Friday, August 27, 2010

Leviticus Chapters 4, 5, 6 About Sin and Atonement or Forgiveness

Southern steps of the Temple Mount, Jerusalem.Image via Wikipedia
Leviticus simply states that when man sins, intentionally or not, he must be reconciled to God.  Over and over, God reiterates that once a person realizes that he has sinned against God or against another person, he must seek reconciliation.  Ideally, God did not provide for anyone in Israel to be separated from Him by sin.

There is no discussion in the Bible about whether or not someone even wants to be reconciled – rather, it seems to be a mandate.  Of course you want to be in good standing with God, the Creator of the Heavens and the Earth; with God, Omniscient and Omnipotent; with God, Sovereign over the universe; with God, the eternal I AM that I AM.  הָיָה (hayah)

So what is so bad about sin? What is sin anyway?  In our post-modern world, most people would decline to dignify this question with an answer.  Today, sin has neither relevance nor meaning.  Our culture urges people to do what feels good as long as it doesn’t hurt anyone or as long as it doesn’t violate laws of the land.  The idea of good or bad is relative to each individual and absolutes are not countenanced.

However, in the Biblical context, sin has a very real meaning.  In Leviticus, sin is the Hebrew word חָטָא (chata') which means to miss the mark, to lose oneself, to wander from the way, to incur guilt.  When God gave laws to Israel, He showed them how to honor God and how to interact with each other.  By virtue of God’s Laws, Israel was set apart from all other nations.  So, basically, to sin is to do what is wrong – to violate God’s laws either intentionally or unintentionally.

Because God’s love for Israel could not bear to allow anyone to remain in a sinful condition, He provided for reconciliation with Himself or atonement which in Hebrew is כָּפַר (kaphar), Strong’s H3722, which means to pardon or  to acquit of a charge.   In Leviticus, God states that He will accept the death (the just punishment for sin) of a prescribed animal as a substitute for the punishment that man deserves.  If the man acknowledges his sin by laying his hand on the head of the animal, thus symbolically transferring his guilt to the animal, God will pardon that person of sin.  Through the sacrificial system, Israel had a “hands on” learning experience of how deadly sin is and of how seriously God views sin. 

As God was developing the character of Israel, He never said that sin was alright or that most things could be overlooked.  Inasmuch as sin separates man from God, it is a very serious offense.  God is reaching out to mankind, anxious to forgive men – but forgiveness is only granted when men seek it according to God’s plan.  The Levitical system cannot work today because there are no ordained Levites, descendents of Aaron, ready to sacrifice animals in a consecrated tabernacle or temple.  Before the temple in Jerusalem was destroyed in 70 AD, God provided another way by which men can be forgiven.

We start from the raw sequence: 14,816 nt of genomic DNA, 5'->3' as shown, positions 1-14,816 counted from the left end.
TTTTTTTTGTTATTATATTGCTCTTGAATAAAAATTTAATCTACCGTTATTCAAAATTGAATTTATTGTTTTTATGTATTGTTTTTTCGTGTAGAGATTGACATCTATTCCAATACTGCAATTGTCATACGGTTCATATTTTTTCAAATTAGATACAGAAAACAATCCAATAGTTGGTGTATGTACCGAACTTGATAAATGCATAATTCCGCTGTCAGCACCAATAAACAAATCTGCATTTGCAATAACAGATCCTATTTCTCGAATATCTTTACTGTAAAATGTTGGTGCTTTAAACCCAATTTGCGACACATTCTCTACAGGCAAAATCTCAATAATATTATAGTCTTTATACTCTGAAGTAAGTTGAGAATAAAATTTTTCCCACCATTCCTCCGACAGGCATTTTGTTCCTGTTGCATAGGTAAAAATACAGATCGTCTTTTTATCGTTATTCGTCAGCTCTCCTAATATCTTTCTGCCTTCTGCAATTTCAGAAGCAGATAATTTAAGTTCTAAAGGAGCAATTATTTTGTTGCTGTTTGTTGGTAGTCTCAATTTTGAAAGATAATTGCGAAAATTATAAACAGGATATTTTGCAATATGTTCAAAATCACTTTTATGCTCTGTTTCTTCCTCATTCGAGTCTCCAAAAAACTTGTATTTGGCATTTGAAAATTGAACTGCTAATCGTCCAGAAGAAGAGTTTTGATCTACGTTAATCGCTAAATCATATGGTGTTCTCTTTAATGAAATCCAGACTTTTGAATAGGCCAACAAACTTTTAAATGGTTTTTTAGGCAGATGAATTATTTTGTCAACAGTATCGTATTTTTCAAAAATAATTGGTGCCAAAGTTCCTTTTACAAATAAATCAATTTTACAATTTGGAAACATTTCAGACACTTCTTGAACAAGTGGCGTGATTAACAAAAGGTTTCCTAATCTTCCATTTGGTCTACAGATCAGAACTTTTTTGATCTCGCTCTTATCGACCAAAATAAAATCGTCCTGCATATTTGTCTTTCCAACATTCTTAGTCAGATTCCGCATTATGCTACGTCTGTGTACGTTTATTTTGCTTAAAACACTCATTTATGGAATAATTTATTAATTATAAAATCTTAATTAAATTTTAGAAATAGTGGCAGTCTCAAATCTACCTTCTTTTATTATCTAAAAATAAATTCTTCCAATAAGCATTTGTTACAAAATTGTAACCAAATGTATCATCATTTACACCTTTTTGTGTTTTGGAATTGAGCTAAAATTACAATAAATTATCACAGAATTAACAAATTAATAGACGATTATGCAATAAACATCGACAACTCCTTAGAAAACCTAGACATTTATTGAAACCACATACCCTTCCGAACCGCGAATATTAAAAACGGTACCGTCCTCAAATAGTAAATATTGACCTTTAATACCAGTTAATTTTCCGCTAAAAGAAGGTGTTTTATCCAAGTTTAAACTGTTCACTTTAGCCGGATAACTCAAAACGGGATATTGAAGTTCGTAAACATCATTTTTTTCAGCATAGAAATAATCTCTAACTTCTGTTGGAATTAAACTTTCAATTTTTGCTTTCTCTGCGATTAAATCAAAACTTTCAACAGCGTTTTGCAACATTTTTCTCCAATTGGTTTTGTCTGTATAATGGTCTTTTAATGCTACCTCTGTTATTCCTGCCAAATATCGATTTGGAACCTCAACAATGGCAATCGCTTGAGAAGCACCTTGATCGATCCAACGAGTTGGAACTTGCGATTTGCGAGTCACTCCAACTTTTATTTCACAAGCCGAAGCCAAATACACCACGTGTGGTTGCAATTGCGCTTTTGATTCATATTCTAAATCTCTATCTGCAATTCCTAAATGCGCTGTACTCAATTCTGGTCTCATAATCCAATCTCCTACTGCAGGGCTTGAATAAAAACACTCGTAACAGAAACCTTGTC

Blue Letter Bible. "Dictionary and Word Search for hava' (Strong's 1933)". Blue Letter Bible. 1996-2010. 27 Aug 2010. < http://
Strongs=H1933&t=KJV >

Blue Letter Bible. "Dictionary and Word Search for chatta'ath (Strong's 2403)". Blue Letter Bible. 1996-2010. 27 Aug 2010. < http://
Strongs=H2403&t=KJV >

Blue Letter Bible. "Dictionary and Word Search for kaphar (Strong's 3722)". Blue Letter Bible. 1996-2010. 27 Aug 2010. < http://
Strongs=H3722&t=KJV >

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  1. Hey Oceankitkat! Thank you for stopping by my blog. I'm glad you enjoy Joyce Meyer. I like the way she brings God Word to a practical and personal level.

    I am so glad that we don't have to atone for our sins the way they did in Old Testament times. I can't help but feel kind of sorry for them because even after they sacrificed all those animals and went through the sacrificial ritual, their sins were not completely forgiven. They were just pushed back a year, so they had to keep atoning for them every year. Believe it or not, I used to cry and hurt when I thought about what God did for us. I literally felt guilty, that He thought we are so bad that no animal was a "strong" enough sacrifice. That He, himself was the only one pure and good enough to save us from ourselves. I say "ourselves" because it is our own choice to sin or not to sin. Of course, I have grown up in Christ a lot since then and realized that His sacrifice is not something to feel guilty about, it is something we all need to treasure with our whole being, heart, mind and soul. (Although I catch myself reflecting on those early thoughts when I hear the song "Feel the Nails". I'm not sure if that is the correct title, but it is by Ray Boltz. A Gorgeous song that gets down to the core of a person's heart. It says "Can you still feel the nails every time I fail. Do you hear the crowd cry crucify again?" Now, every time I do something that God would be disappointed in me, the Holy Ghost puts that song in my head. I'm sorry for going on and on, but this is such a deep and meaningful subject to me. I want to scream out to people wake up! Your salvation depends on you "living for God, and having a relationship with Him". So many people think that just because they went to church and said, "I believe Jesus is my Savior" that that's all there is to it! I mourn for and have a "burden" for those people, to turn on the light, wake up and see what God wants from them.

    Anyway, I better stop. I can go on and on. Come see me again.

    God Bless,


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